3 Dangerous Myths of Evangelism

05.28.14 | by Aarron Schwartz

    I stared at a plaque on the door of my new office that read “Minister of Evangelism.” This was my first full time staff position at a church, and I felt ill equipped.  It’s not because I had not been adequately trained or lacked passion.  Rather, it was the legion of lies I felt I had to combat in order to move forward.  One cannot hear the word “Evangelism,” these days without visions of awkward encounters, slamming doors, and sales pitches.  We have made a very natural activity into the equivalent of an adolescent boy staring in the mirror, practicing his best “Will you go out with me?”  Every few years there is a new Acrostic to learn, and scripture to memorize.  Meanwhile, every member of the congregation knows it is just a matter of time before this strategy gives way to a new one.  “This too shall pass,” they remind themselves.  We try to tell ourselves that each new method has numerical fruit, but fail to count the number of those who are pushed further away from the Church by rote presentations.  As I attempted to help the congregation learn to engage our community, I saw three prevalent myths that drive our fear of, and ineffectiveness in evangelism.

    Myth #1:  We need better strategies.   Who is more likely to share the Gospel, the recently baptized Christ follower, or the “lifer” who has been immersed in church culture for decades?  I will place my bet on the new believer.  He doesn’t have airtight theology, or years of Sunday school lessons, but he knows Jesus loves and forgives him.   It’s fresh in his heart and mind.  Evangelism is intuitive.  Everyone preaches what they believe to be “good news.”  Consider Facebook.  It’s a collection of millions preaching “good news” of homeschooling, political ideology, gluten free diets, cat memes, and great restaurants.  We all share good news.  No one worries about whether or not they know the menu by heart at Cracker Barrel before they extol the greatness of homemade biscuits to the world.  What we care about naturally oozes from who we are.  The question is not so much HOW to share the Good news, but WHAT is the Good news?  When we believe the truth of who Christ is, and what He cares about, the “how” will come.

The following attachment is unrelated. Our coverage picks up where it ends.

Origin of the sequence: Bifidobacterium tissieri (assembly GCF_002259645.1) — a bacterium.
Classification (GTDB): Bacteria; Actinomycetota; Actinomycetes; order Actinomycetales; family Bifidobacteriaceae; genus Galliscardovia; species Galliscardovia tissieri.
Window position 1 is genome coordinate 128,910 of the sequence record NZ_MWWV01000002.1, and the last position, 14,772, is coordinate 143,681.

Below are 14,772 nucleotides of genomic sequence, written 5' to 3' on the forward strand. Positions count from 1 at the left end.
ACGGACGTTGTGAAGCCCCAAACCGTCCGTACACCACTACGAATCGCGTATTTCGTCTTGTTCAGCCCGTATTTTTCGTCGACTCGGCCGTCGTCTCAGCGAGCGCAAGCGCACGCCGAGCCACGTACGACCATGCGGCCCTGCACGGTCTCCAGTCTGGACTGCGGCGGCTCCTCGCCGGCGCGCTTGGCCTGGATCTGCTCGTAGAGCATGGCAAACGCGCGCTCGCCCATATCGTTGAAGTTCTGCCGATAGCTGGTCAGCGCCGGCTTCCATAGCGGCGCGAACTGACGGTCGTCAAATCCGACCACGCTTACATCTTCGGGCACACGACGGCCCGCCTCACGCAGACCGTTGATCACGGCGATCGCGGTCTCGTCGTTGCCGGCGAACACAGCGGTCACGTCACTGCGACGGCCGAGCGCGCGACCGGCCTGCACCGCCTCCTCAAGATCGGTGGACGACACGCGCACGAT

If we need to be taught anything, it is to listen.  We cannot find evangelistic formulas in the Gospels because Jesus responds to need.  He listens.  He speaks of the kingdom in a myriad of different parables and illustrations that relate to the lives of individuals and their interests.  Strategies attempt to put us in a place of control rather than response.  On one occasion, Jesus even tells His disciples “Don’t worry about what to say.  Just say what the Holy Spirit gives you at the time.”  He could have given them a book of talking points, steps, and arguments, but instead He gave them something better: His Holy Spirit.  Listen to others, Listen to Him.  He is in control, so you don’t need to be.  Notice how Jesus prefaces the Great Commission.  “I have been given ALL AUTHORITY in heaven and on earth.”  Authority does not come by your knowledge, personality or methods.  The Holy Spirit does not need your strategies, just your trust.